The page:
Inaugural Post: The Angelic Letters
C.S. Lewis is best known, whether or not it is the work that should have this distinction from, for writing The Screwtape Letters. This post offers an interesting inversion of that classic work.
Introduction to this work
C.S. Lewis is best known, whether or not it is the work that should have this distinction from, for writing The Screwtape Letters. In that work, a senior demon advises a junior demon in how to tempt and ultimately try to destroy a young man. In my opinion this is not C.S. Lewis’s greatest work, but it is real to us today because evil is something we can relate to and goodness is mistakenly taken for boring.
This present work offers an inversion of Lewis’s work, in the form of a senior angel advising a guardian angel how to best care for a young man under his charge. Nicoletta Freedman, in the foreword to The Best of Jonathan’s Corner, wrote:
The work that stands out most among the creative pieces, perhaps among all of them, is that which opens the book, “The Angelic Letters.” I have had the pleasure of reading nearly all of Hayward's writings, and I was delighted that he undertook to write such a work. Readers who are familiar with C. S. Lewis' The Screwtape Letters will recognize at once that it is the very book which that author desired, but felt unable, to write in order to balance the demonic correspondence. It is a mark of Hayward's skill, knowledge, and spiritual insight that he has successfully written something that such a theologian as Lewis did not wish to attempt. He has of course accomplished this work with God's help, but one must realize the spiritual struggle, mental effort, careful study, and deep prayer that has gone into every piece in this anthology.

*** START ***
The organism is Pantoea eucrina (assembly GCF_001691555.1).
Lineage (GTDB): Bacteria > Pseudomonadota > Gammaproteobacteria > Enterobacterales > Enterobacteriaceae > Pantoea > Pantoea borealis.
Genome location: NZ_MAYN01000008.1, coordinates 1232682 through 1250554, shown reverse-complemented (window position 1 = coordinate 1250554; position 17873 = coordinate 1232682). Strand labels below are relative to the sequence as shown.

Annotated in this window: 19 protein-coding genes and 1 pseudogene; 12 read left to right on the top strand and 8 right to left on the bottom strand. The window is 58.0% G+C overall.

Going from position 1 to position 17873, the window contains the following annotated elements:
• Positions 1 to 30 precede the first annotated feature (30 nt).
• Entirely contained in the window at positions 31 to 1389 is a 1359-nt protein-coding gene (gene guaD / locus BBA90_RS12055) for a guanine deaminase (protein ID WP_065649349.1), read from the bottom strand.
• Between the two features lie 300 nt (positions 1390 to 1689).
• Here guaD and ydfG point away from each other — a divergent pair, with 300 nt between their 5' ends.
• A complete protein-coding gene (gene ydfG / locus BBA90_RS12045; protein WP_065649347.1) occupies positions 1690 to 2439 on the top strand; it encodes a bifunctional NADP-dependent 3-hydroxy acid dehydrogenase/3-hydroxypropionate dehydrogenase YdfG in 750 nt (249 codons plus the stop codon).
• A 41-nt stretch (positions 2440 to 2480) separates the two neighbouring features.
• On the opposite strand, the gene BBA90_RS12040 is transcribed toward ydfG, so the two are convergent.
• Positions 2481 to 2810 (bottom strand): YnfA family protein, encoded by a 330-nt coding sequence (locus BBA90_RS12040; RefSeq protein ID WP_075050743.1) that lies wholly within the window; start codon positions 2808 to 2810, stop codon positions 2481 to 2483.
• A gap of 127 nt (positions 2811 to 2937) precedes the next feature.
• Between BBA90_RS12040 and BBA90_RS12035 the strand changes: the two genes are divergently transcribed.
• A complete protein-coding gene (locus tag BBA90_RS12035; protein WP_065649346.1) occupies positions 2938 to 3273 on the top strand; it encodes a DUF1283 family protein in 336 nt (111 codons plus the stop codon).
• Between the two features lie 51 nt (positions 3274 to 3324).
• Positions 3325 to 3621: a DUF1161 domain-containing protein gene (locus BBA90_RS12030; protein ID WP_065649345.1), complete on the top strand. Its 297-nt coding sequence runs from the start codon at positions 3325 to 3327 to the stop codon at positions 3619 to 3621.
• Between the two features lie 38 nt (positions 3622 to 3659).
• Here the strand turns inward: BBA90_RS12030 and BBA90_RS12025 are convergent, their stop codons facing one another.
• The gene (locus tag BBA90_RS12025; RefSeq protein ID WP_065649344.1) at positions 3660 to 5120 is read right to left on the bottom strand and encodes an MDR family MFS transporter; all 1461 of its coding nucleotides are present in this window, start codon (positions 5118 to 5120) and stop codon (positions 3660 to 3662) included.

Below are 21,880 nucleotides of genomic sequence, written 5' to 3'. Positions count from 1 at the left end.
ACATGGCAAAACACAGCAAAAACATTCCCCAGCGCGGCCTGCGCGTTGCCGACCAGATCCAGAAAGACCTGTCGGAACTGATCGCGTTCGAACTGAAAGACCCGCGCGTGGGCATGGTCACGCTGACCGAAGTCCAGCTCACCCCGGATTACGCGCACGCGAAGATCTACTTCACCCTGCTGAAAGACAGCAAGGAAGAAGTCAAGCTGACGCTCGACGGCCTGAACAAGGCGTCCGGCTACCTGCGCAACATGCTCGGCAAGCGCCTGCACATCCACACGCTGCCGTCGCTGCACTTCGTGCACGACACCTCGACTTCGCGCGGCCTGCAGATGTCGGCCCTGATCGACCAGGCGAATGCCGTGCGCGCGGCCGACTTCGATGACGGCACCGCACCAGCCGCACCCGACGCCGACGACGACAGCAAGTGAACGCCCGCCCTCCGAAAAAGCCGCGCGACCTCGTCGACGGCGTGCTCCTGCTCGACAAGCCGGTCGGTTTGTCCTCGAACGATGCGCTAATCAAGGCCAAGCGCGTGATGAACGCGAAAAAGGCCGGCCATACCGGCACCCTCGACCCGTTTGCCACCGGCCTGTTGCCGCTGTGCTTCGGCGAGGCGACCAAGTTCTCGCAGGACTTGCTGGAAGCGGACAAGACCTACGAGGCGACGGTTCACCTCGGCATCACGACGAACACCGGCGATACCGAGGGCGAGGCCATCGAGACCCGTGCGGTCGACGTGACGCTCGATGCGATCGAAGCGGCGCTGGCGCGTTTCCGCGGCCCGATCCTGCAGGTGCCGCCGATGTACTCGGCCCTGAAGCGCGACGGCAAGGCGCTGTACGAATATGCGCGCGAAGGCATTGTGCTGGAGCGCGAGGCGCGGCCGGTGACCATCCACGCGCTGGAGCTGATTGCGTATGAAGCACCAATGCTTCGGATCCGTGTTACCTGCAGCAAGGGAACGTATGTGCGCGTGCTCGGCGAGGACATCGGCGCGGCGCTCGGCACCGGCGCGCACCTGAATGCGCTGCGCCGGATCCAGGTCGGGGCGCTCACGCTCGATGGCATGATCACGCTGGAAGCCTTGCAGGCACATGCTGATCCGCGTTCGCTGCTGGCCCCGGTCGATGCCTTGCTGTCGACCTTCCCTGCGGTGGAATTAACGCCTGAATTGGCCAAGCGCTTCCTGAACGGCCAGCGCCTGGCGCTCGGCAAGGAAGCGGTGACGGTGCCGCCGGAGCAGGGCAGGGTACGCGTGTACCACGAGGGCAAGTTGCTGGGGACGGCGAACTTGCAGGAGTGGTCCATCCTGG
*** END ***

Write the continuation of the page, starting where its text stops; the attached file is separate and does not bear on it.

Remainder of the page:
The Angelic Letters
My dearly beloved son Eukairos;
I am writing to you concerning the inestimable responsibility and priceless charge who has been entrusted to you. You have been appointed guardian angel to one Mark.
Who is Mark, whose patron is St. Mark of Ephesus? A man. What then is man? Microcosm and mediator, the midpoint of Creation, and the fulcrum for its sanctification. Created in the image of God; created to be prophet, priest, and king. It is toxic for man to know too much of his beauty at once, but it is also toxic for man to know too much of his sin at once. For he is mired in sin and passion, and in prayer and deed offer what help you can for the snares all about him. Keep a watchful eye out for his physical situation, urge great persistence in the liturgical and the sacramental life of the Church that he gives such godly participation, and watch for his ascesis with every eye you have. Rightly, when we understand what injures a man, nothing can injure the man who does not injure himself: but it is treacherously easy for a man to injure himself. Do watch over him and offer what help you can.
With Eternal Light and Love,
Your Fellow-Servant and Angel
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